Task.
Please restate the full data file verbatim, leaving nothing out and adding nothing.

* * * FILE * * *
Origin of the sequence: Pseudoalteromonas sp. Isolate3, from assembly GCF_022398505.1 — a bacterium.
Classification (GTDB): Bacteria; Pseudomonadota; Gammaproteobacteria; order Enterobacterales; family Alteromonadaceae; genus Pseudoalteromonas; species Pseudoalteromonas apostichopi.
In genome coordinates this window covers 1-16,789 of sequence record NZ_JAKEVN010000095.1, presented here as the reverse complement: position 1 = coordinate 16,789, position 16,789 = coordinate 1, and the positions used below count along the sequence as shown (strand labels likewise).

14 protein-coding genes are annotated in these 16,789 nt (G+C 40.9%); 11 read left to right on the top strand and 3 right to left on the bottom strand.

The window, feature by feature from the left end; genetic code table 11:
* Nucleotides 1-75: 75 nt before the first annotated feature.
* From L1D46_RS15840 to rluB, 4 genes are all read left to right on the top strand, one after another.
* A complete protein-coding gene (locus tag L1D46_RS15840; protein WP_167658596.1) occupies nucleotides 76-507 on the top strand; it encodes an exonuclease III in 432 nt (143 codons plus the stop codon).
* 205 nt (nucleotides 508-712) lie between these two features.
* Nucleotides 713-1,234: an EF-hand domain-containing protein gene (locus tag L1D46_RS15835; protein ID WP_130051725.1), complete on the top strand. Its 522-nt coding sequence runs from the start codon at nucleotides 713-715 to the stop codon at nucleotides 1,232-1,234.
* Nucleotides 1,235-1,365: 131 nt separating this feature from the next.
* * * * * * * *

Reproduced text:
Origin of the sequence: Pseudoalteromonas sp. Isolate3, from assembly GCF_022398505.1 — a bacterium.
Classification (GTDB): Bacteria; Pseudomonadota; Gammaproteobacteria; order Enterobacterales; family Alteromonadaceae; genus Pseudoalteromonas; species Pseudoalteromonas apostichopi.
In genome coordinates this window covers 1-16,789 of sequence record NZ_JAKEVN010000095.1, presented here as the reverse complement: position 1 = coordinate 16,789, position 16,789 = coordinate 1, and the positions used below count along the sequence as shown (strand labels likewise).

14 protein-coding genes are annotated in these 16,789 nt (G+C 40.9%); 11 read left to right on the top strand and 3 right to left on the bottom strand.

The window, feature by feature from the left end; genetic code table 11:
* Nucleotides 1-75: 75 nt before the first annotated feature.
* From L1D46_RS15840 to rluB, 4 genes are all read left to right on the top strand, one after another.
* A complete protein-coding gene (locus tag L1D46_RS15840; protein WP_167658596.1) occupies nucleotides 76-507 on the top strand; it encodes an exonuclease III in 432 nt (143 codons plus the stop codon).
* 205 nt (nucleotides 508-712) lie between these two features.
* Nucleotides 713-1,234: an EF-hand domain-containing protein gene (locus tag L1D46_RS15835; protein ID WP_130051725.1), complete on the top strand. Its 522-nt coding sequence runs from the start codon at nucleotides 713-715 to the stop codon at nucleotides 1,232-1,234.
* Nucleotides 1,235-1,365: 131 nt separating this feature from the next.